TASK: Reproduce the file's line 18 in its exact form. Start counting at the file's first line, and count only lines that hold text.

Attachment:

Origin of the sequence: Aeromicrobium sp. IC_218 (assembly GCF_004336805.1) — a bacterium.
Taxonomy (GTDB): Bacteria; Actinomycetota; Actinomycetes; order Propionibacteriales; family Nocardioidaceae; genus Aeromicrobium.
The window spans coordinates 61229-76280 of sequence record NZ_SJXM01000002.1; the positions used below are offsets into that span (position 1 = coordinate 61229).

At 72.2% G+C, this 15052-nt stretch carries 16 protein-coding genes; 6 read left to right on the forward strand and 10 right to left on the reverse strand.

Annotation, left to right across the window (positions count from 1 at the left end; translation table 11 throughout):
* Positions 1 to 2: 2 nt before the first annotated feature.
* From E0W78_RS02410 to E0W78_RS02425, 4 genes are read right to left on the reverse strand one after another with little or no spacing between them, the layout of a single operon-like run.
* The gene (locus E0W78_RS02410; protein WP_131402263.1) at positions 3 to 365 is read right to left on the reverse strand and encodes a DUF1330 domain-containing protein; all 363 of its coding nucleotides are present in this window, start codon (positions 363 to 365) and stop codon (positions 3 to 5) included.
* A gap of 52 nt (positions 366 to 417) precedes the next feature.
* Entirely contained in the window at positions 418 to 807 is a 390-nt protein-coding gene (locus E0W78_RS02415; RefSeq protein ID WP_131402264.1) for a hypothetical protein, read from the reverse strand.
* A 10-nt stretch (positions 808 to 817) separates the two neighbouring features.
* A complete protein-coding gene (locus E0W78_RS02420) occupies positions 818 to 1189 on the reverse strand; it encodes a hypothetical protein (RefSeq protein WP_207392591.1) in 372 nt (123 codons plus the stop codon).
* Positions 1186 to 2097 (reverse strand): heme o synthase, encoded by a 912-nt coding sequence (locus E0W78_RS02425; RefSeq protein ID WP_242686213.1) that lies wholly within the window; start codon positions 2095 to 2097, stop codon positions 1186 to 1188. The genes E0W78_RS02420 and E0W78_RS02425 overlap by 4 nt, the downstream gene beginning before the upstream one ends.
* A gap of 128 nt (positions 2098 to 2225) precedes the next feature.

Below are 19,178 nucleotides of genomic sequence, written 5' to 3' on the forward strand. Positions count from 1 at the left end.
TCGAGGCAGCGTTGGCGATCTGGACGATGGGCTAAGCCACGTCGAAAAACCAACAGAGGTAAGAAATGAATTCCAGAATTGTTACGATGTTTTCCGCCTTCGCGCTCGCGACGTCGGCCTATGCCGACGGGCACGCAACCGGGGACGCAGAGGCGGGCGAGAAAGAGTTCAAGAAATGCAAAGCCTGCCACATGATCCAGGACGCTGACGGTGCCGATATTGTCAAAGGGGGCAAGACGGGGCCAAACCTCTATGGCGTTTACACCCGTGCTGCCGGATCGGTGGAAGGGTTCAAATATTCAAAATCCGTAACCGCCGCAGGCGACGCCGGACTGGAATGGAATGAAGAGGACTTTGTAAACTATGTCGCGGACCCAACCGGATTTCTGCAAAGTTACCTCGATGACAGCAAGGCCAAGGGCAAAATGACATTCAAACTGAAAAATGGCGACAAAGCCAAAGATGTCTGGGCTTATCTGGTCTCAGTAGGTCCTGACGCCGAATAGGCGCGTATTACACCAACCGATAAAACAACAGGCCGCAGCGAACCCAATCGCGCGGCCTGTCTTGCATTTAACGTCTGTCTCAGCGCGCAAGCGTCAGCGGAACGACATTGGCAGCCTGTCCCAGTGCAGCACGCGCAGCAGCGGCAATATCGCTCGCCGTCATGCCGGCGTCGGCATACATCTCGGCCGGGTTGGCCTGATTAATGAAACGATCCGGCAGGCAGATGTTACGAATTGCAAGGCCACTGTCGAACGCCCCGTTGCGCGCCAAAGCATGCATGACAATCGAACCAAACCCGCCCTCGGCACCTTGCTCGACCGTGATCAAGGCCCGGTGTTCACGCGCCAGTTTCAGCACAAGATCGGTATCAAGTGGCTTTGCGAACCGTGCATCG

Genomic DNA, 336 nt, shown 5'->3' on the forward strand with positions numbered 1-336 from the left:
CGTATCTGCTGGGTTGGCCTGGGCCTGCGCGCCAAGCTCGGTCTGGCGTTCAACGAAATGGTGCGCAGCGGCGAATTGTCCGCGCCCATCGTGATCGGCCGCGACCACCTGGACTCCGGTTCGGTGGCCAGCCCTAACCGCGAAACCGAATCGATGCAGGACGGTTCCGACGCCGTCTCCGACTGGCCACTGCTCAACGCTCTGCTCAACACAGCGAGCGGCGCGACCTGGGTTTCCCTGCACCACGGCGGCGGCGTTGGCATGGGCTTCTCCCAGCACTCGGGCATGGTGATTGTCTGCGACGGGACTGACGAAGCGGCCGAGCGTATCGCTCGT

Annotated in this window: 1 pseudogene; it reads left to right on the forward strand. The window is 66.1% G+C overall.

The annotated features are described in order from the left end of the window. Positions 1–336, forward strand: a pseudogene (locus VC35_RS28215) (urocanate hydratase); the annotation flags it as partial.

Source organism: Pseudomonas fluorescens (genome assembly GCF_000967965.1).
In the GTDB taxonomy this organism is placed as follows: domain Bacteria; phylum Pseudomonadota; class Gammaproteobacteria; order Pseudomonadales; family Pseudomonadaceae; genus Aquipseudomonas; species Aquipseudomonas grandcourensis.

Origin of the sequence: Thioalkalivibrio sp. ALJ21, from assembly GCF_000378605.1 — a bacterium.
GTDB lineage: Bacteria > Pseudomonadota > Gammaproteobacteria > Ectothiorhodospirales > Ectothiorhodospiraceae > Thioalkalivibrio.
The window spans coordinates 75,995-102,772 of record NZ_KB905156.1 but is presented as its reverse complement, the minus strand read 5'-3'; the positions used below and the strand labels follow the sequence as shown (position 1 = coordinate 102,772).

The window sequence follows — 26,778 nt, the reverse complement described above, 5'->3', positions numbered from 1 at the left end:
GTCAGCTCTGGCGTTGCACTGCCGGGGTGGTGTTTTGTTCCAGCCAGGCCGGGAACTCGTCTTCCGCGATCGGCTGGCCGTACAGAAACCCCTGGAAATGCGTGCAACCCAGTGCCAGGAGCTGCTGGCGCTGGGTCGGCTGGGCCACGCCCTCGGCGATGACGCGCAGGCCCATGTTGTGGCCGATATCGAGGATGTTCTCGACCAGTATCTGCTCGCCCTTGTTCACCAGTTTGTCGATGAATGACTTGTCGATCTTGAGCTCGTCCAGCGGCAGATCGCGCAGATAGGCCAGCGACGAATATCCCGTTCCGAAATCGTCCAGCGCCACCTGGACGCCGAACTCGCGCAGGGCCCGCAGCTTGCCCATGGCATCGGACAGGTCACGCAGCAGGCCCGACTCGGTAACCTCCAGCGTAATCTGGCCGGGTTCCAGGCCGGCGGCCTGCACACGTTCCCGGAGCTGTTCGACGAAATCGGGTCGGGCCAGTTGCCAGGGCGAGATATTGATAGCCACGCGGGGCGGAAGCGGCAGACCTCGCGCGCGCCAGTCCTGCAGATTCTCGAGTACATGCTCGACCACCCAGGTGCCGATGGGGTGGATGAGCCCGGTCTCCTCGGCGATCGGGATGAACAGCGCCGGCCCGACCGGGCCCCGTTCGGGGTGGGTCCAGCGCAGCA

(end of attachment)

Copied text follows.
CGTATCTGCTGGGTTGGCCTGGGCCTGCGCGCCAAGCTCGGTCTGGCGTTCAACGAAATGGTGCGCAGCGGCGAATTGTCCGCGCCCATCGTGATCGGCCGCGACCACCTGGACTCCGGTTCGGTGGCCAGCCCTAACCGCGAAACCGAATCGATGCAGGACGGTTCCGACGCCGTCTCCGACTGGCCACTGCTCAACGCTCTGCTCAACACAGCGAGCGGCGCGACCTGGGTTTCCCTGCACCACGGCGGCGGCGTTGGCATGGGCTTCTCCCAGCACTCGGGCATGGTGATTGTCTGCGACGGGACTGACGAAGCGGCCGAGCGTATCGCTCGT